Aug. 6, 2021
Grant will help team find mechanisms underlying epilepsy in infants
Infantile spasms are a rare type of epilepsy in very young children. Current first-line epilepsy treatments often don’t work for these tiny babies. And because the seizures are so frequent and severe, children fail to thrive and often do not learn to talk or walk. The condition can be life-threatening.
Dr. Morris Scantlebury, MD, a clinician scientist at the Cumming School of Medicine (CSM), has been awarded a Canadian Institutes of Health Research (CIHR) Project Grant to investigate this form of epilepsy and its resistance to treatments.
Scantlebury was one of 28 UCalgary researchers to receive funding as part of a package announced by the CIHR in July, which included Project Grants and Priority Announcements. He is a pediatric neurologist at the Alberta Children’s Hospital, an associate professor in the departments of pediatrics and clinical neurosciences at the CSM, and a member of the Alberta Children’s Hospital Research Institute and the Hotchkiss Brain Institute.
“I am excited to receive funding for this project and the prospect of finding a way to improve the lives of these children, who experience hardships from the earliest days, requiring MRIs, blood and urine tests, and constant care,” says Scantlebury.
His lab is studying whether the ketogenic diet, a high-fat diet, works to effectively control infant seizures. Scantlebury and his team are investigating the role of the acid-sensing ion channel in the brain as key to solving this puzzle. In preliminary results using mice, the team found the diet makes the brain more acidic. The acidity in the brain works to control seizures by activating numerous acid-sensing ion channels. One challenge with this diet: it is nutritionally limited and unsustainable for a child’s overall health.
The preliminary studies for this project were funded by an ACHRI Catalyst Award, the CSM Research Enhancement Program, and Branch Out Foundation.
The researcher will use his preliminary findings to uncover how the ion channels are involved in the anti-seizure effects and whether all brain cells are involved. He is seeking ultimately to test new treatments for infant spasms.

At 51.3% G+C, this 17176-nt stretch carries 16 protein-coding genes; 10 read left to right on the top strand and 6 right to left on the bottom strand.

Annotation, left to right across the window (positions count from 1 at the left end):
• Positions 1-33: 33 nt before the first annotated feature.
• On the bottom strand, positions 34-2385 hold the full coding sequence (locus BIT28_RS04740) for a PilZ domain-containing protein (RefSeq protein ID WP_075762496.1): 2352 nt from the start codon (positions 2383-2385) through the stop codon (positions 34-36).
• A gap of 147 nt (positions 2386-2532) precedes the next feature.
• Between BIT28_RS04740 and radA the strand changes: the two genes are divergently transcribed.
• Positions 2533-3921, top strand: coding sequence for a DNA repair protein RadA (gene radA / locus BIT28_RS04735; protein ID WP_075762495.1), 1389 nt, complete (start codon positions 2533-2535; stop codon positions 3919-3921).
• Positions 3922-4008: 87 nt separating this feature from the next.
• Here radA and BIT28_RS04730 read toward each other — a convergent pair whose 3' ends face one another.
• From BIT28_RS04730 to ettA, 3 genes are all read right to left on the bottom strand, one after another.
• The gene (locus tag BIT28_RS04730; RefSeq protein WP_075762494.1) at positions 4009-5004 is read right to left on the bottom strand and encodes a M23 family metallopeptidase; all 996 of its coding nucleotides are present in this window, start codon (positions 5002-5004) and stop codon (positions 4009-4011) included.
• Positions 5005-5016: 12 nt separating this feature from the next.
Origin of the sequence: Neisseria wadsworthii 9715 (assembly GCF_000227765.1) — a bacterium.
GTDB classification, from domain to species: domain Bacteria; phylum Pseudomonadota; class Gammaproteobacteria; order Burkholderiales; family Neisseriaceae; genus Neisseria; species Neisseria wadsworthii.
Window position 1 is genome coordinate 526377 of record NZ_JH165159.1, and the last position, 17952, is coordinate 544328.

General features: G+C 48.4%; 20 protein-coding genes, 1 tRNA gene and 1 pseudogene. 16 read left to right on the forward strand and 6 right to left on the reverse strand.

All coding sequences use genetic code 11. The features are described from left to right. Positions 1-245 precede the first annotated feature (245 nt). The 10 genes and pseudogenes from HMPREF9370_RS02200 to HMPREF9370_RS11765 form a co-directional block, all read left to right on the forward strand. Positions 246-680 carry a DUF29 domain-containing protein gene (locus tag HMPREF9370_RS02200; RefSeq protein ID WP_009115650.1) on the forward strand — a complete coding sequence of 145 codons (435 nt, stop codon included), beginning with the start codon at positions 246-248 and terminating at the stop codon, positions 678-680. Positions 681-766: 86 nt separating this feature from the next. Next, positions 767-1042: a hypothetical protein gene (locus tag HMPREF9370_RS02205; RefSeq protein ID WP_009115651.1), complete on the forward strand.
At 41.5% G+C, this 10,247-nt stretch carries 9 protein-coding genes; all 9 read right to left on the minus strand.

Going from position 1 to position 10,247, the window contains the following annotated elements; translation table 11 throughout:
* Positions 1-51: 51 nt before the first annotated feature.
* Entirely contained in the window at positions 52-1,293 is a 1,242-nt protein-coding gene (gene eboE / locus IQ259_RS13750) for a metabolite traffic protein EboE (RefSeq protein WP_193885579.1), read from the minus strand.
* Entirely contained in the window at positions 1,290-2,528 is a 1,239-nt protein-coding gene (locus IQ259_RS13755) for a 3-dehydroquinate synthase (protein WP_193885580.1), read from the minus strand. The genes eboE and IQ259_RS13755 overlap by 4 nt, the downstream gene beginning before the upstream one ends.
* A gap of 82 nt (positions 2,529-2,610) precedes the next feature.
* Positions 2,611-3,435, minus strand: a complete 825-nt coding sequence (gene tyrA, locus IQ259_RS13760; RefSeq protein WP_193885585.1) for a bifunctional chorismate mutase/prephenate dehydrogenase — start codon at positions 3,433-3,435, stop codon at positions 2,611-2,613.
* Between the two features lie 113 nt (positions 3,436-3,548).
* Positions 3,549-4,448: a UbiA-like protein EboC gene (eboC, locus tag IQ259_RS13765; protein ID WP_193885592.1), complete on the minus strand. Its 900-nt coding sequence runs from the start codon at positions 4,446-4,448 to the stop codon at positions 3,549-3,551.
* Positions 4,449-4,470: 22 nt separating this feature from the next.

“Dr. Scantlebury has emerged as a leader in the field of early brain developmental, febrile seizures and infantile spasms, and his work will continue to help babies, children and families in our community,” says Dr. William Ghali, vice-president (research). “CIHR Project grants are a critical source of funding for health researchers, and enable them to pursue ideas with significant potential to benefit Canadians. We thank CIHR for their support, and look forward to all that our researchers will accomplish.”
While focusing on the acid-sensing ion channels, Scantlebury’s team will explore a broad spectrum of biochemical, molecular, metabolic, genetic and epigenetic changes from the ketogenic diet that may be, in part or combined, contributing to its antiseizure effects. His lab is one of a few dedicated to the study of developmental epilepsy in Canada. For this project, he has assembled a team of experts in animal models of epilepsy, EEG and behaviour assessments, neurophysiology and ketogenic diet mechanisms.
They include Dr. Cézar Gavrilovici, PhD, at the University of California in San Diego and a former ACHRI postdoctoral fellow, Dr. Quentin Pittman, PhD in the Cumming School of Medicine and Dr. Karlene Barrett, PhD, an ACHRI postdoctoral fellow.
For both his contributions to child health and his dedication to mentoring Black trainees and students, he received a Calgary Black Achievement Award in February 2021.
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